Infectious chemistry and high energy from Cambridge's premier improvisersKristina Shaw with permission for Varsity

When I first sat down to watch the Impronauts perform a Quickfire show at the ADC bar, I have to admit I was feeling apprehensive. I know firsthand from my own experiences taking comedy classes how much effort goes into getting good at improv, including supporting your scene partners, thinking on your feet, and creating a witty story.

The theme of the night was Valentine’s Day, and the cosy vibe of the ADC bar made an ideal venue for the night’s performance. My fears were assuaged a bit by the sizeable audience surrounding me, full of chattering students and townies enjoying their pints of beer and glasses of wine. Everyone had come ready for a good show.

“Two improvisers embodied Gandalf penning a breakup letter to Stephen Fry”

And none of us were disappointed: simply put, it was the most fun comedy show I’ve been to in a long while. The Valentine’s theme brought forth a wide cast of characters into scenes centred on love and dating, and the performers moved seamlessly from game to game. The second scene they put together left me in stitches as two improvisers embodied Gandalf penning a breakup letter to Stephen Fry. Some comedians in particular dazzled throughout the evening. I was especially impressed by Liam McKnight’s dexterity when I got called on at random to hand my phone over for one game – McKnight turned nonsensical texts between me and some friends into a hilarious, if caustic, script for a first date.

Another tour de force onstage was Jack Sullivan, who jumped easily from Gandalf to pub owner to shoe-obsessed suitor between scenes. The show closed with a chaotic minute-long scene of two people falling in love in a submarine, which then got chopped to 30 seconds, then halved again and again until the improvisers did the scene in barely over three seconds. It was an impressive feat to witness and infected every audience member with the same energy the improvisers had shown for the past hour.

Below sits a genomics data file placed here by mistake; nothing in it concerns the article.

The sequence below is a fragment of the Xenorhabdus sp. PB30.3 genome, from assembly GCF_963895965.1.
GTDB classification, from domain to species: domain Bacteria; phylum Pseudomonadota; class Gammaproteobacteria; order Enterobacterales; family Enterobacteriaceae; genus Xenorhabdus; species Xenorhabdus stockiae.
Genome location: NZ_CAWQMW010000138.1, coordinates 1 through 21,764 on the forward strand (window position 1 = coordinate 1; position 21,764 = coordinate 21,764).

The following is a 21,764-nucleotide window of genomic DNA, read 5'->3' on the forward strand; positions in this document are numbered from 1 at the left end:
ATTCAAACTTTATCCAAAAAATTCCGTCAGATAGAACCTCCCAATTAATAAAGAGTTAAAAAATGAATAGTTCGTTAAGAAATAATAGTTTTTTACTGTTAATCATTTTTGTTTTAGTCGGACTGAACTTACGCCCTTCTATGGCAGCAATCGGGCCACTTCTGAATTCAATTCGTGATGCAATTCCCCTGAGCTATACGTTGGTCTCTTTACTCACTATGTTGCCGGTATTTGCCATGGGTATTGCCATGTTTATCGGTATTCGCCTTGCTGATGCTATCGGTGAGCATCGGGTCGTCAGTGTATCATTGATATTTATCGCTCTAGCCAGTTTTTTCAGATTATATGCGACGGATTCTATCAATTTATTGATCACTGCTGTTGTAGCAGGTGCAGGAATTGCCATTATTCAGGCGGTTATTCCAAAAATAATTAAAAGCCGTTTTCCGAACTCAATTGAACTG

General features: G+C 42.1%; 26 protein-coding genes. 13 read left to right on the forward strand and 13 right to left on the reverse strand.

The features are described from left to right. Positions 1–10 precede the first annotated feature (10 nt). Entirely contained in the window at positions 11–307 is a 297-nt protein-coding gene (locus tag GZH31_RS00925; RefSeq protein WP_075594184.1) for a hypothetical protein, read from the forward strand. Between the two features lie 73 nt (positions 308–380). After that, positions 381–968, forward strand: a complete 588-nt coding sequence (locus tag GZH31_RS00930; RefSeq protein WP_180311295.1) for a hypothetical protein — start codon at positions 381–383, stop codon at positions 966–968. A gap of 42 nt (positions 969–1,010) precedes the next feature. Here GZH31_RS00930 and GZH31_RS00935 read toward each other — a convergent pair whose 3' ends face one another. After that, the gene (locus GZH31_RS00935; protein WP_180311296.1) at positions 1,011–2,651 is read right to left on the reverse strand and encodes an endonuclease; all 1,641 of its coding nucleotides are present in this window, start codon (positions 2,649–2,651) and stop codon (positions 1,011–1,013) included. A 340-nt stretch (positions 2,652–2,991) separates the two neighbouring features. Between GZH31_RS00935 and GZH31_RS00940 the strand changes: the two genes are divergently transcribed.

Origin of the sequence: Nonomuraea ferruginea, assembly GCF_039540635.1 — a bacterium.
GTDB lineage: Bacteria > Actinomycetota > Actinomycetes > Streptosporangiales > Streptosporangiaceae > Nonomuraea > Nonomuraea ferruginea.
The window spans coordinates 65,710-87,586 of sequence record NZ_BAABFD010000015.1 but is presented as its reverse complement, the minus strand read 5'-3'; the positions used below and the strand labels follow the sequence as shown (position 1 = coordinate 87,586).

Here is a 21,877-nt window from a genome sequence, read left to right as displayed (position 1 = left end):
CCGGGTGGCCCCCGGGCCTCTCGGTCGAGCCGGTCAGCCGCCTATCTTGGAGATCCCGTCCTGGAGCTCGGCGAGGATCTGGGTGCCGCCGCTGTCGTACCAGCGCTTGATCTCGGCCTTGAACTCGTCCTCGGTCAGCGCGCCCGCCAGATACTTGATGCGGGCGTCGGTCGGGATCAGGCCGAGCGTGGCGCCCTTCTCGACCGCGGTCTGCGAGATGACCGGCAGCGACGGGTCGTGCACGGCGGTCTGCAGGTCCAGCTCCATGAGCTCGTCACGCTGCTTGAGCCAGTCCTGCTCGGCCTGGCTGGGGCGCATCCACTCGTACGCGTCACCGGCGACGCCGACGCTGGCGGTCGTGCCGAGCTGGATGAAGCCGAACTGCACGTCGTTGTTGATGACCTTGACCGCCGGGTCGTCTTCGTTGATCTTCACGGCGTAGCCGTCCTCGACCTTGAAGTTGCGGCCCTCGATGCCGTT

While I wish I could tell you the night was consistently fantastic – and I really, truly wish I could! – there were elements of the show that might benefit from some workshopping. One game revolved around two improvisers trying to get their scene partner to guess two characters (the audience suggested Kim Kardashian and Tyrion Lannister), but instead of embodying the suggested characters, the improvisers made vague suggestions and puns. The improvisers struggled and their energy flagged, but thankfully the audience stayed generous with their responses, being quick to laugh and cheer as the game concluded.


Mountain View

If Shakespeare be the food of love, play on

That said, I feel like I’m nitpicking given how fantastic the rest of the show was and how in sync the performing improvisers were. Yuhang Xie, current president of the Impronauts, explained to me before the show how important it is for the troupe to be close-knit. “You are supported by your fellow improvisers and you support them in return,” he shared. As an audience member, it was clear the performers were supporting each other in every scene they created and game they played, and it was enjoyable to watch them connect and banter onstage.

All in all, the Impronauts put on a show that was high-energy, well-polished, and an excellent example of how the best of improvisers can go with the flow to make side-splitting stories for the audiences to enjoy. The Impronauts also offer open workshops every Sunday during term time in the ADC bar, and at the end of the Quickfire they encouraged curious audience members to come join a workshop. They might just find me wandering into that workshop in the near future – it would be a great time to join in on the fun they were clearly having together.

The Cambridge Impronauts perform every other Sunday in the ADC bar at 20:00